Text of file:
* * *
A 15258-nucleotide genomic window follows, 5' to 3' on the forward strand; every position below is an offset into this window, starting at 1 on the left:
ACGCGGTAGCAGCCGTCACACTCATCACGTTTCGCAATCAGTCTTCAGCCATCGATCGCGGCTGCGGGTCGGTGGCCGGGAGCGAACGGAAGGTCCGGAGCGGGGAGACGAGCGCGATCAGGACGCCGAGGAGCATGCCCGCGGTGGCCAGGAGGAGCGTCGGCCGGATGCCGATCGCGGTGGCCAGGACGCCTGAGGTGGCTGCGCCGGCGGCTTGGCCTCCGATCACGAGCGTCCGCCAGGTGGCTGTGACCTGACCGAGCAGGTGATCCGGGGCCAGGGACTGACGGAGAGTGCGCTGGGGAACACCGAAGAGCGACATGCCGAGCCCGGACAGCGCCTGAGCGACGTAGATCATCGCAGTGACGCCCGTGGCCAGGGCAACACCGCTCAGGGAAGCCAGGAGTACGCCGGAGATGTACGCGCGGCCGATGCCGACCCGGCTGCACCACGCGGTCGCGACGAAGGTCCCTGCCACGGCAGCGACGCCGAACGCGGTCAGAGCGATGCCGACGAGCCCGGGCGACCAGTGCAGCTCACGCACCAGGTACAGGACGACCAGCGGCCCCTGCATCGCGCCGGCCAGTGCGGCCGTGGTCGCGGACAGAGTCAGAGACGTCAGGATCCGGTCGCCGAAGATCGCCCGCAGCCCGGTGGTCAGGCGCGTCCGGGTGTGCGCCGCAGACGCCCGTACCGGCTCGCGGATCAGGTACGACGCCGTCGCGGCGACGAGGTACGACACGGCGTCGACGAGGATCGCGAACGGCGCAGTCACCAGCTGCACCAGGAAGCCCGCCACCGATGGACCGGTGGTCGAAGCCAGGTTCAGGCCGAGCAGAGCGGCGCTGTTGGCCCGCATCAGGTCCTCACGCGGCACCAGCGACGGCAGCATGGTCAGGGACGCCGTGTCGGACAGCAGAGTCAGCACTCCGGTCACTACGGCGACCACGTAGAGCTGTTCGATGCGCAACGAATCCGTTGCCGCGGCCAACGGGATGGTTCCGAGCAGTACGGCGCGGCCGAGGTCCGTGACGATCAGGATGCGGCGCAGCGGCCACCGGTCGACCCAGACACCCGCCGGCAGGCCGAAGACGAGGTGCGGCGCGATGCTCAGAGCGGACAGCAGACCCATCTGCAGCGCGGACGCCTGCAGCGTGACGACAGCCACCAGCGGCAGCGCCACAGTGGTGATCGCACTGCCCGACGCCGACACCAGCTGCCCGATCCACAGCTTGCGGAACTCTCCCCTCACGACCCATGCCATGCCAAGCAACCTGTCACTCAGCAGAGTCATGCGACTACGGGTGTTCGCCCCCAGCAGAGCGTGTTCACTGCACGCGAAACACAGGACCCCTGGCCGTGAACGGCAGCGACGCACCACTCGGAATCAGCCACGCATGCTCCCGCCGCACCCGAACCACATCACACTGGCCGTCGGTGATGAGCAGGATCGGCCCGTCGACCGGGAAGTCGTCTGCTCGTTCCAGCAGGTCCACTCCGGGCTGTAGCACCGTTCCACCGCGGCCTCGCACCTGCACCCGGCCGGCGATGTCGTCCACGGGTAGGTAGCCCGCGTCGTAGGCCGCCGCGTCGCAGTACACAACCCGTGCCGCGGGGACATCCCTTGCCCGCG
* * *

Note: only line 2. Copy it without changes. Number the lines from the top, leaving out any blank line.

ACGCGGTAGCAGCCGTCACACTCATCACGTTTCGCAATCAGTCTTCAGCCATCGATCGCGGCTGCGGGTCGGTGGCCGGGAGCGAACGGAAGGTCCGGAGCGGGGAGACGAGCGCGATCAGGACGCCGAGGAGCATGCCCGCGGTGGCCAGGAGGAGCGTCGGCCGGATGCCGATCGCGGTGGCCAGGACGCCTGAGGTGGCTGCGCCGGCGGCTTGGCCTCCGATCACGAGCGTCCGCCAGGTGGCTGTGACCTGACCGAGCAGGTGATCCGGGGCCAGGGACTGACGGAGAGTGCGCTGGGGAACACCGAAGAGCGACATGCCGAGCCCGGACAGCGCCTGAGCGACGTAGATCATCGCAGTGACGCCCGTGGCCAGGGCAACACCGCTCAGGGAAGCCAGGAGTACGCCGGAGATGTACGCGCGGCCGATGCCGACCCGGCTGCACCACGCGGTCGCGACGAAGGTCCCTGCCACGGCAGCGACGCCGAACGCGGTCAGAGCGATGCCGACGAGCCCGGGCGACCAGTGCAGCTCACGCACCAGGTACAGGACGACCAGCGGCCCCTGCATCGCGCCGGCCAGTGCGGCCGTGGTCGCGGACAGAGTCAGAGACGTCAGGATCCGGTCGCCGAAGATCGCCCGCAGCCCGGTGGTCAGGCGCGTCCGGGTGTGCGCCGCAGACGCCCGTACCGGCTCGCGGATCAGGTACGACGCCGTCGCGGCGACGAGGTACGACACGGCGTCGACGAGGATCGCGAACGGCGCAGTCACCAGCTGCACCAGGAAGCCCGCCACCGATGGACCGGTGGTCGAAGCCAGGTTCAGGCCGAGCAGAGCGGCGCTGTTGGCCCGCATCAGGTCCTCACGCGGCACCAGCGACGGCAGCATGGTCAGGGACGCCGTGTCGGACAGCAGAGTCAGCACTCCGGTCACTACGGCGACCACGTAGAGCTGTTCGATGCGCAACGAATCCGTTGCCGCGGCCAACGGGATGGTTCCGAGCAGTACGGCGCGGCCGAGGTCCGTGACGATCAGGATGCGGCGCAGCGGCCACCGGTCGACCCAGACACCCGCCGGCAGGCCGAAGACGAGGTGCGGCGCGATGCTCAGAGCGGACAGCAGACCCATCTGCAGCGCGGACGCCTGCAGCGTGACGACAGCCACCAGCGGCAGCGCCACAGTGGTGATCGCACTGCCCGACGCCGACACCAGCTGCCCGATCCACAGCTTGCGGAACTCTCCCCTCACGACCCATGCCATGCCAAGCAACCTGTCACTCAGCAGAGTCATGCGACTACGGGTGTTCGCCCCCAGCAGAGCGTGTTCACTGCACGCGAAACACAGGACCCCTGGCCGTGAACGGCAGCGACGCACCACTCGGAATCAGCCACGCATGCTCCCGCCGCACCCGAACCACATCACACTGGCCGTCGGTGATGAGCAGGATCGGCCCGTCGACCGGGAAGTCGTCTGCTCGTTCCAGCAGGTCCACTCCGGGCTGTAGCACCGTTCCACCGCGGCCTCGCACCTGCACCCGGCCGGCGATGTCGTCCACGGGTAGGTAGCCCGCGTCGTAGGCCGCCGCGTCGCAGTACACAACCCGTGCCGCGGGGACATCCCTTGCCCGCG